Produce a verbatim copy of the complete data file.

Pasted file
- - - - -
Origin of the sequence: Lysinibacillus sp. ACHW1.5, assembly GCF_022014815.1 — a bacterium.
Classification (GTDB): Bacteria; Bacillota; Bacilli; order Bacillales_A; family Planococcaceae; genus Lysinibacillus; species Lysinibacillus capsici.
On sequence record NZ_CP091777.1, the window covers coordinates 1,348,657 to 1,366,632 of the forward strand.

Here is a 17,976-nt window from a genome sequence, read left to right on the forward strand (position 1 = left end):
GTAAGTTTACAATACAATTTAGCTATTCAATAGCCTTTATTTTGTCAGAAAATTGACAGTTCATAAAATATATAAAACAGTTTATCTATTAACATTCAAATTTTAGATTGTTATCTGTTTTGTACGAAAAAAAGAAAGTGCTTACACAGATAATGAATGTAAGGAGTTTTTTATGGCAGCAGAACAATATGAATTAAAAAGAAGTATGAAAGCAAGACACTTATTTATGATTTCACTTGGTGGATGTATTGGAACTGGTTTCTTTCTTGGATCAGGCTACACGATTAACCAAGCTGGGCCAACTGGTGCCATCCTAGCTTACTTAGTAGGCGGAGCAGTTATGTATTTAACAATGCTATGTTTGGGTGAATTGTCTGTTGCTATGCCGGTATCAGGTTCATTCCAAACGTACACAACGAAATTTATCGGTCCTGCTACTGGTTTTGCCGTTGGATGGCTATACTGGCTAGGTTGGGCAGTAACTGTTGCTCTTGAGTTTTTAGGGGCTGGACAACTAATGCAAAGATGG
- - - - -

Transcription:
Origin of the sequence: Lysinibacillus sp. ACHW1.5, assembly GCF_022014815.1 — a bacterium.
Classification (GTDB): Bacteria; Bacillota; Bacilli; order Bacillales_A; family Planococcaceae; genus Lysinibacillus; species Lysinibacillus capsici.
On sequence record NZ_CP091777.1, the window covers coordinates 1,348,657 to 1,366,632 of the forward strand.

Here is a 17,976-nt window from a genome sequence, read left to right on the forward strand (position 1 = left end):
GTAAGTTTACAATACAATTTAGCTATTCAATAGCCTTTATTTTGTCAGAAAATTGACAGTTCATAAAATATATAAAACAGTTTATCTATTAACATTCAAATTTTAGATTGTTATCTGTTTTGTACGAAAAAAAGAAAGTGCTTACACAGATAATGAATGTAAGGAGTTTTTTATGGCAGCAGAACAATATGAATTAAAAAGAAGTATGAAAGCAAGACACTTATTTATGATTTCACTTGGTGGATGTATTGGAACTGGTTTCTTTCTTGGATCAGGCTACACGATTAACCAAGCTGGGCCAACTGGTGCCATCCTAGCTTACTTAGTAGGCGGAGCAGTTATGTATTTAACAATGCTATGTTTGGGTGAATTGTCTGTTGCTATGCCGGTATCAGGTTCATTCCAAACGTACACAACGAAATTTATCGGTCCTGCTACTGGTTTTGCCGTTGGATGGCTATACTGGCTAGGTTGGGCAGTAACTGTTGCTCTTGAGTTTTTAGGGGCTGGACAACTAATGCAAAGATGG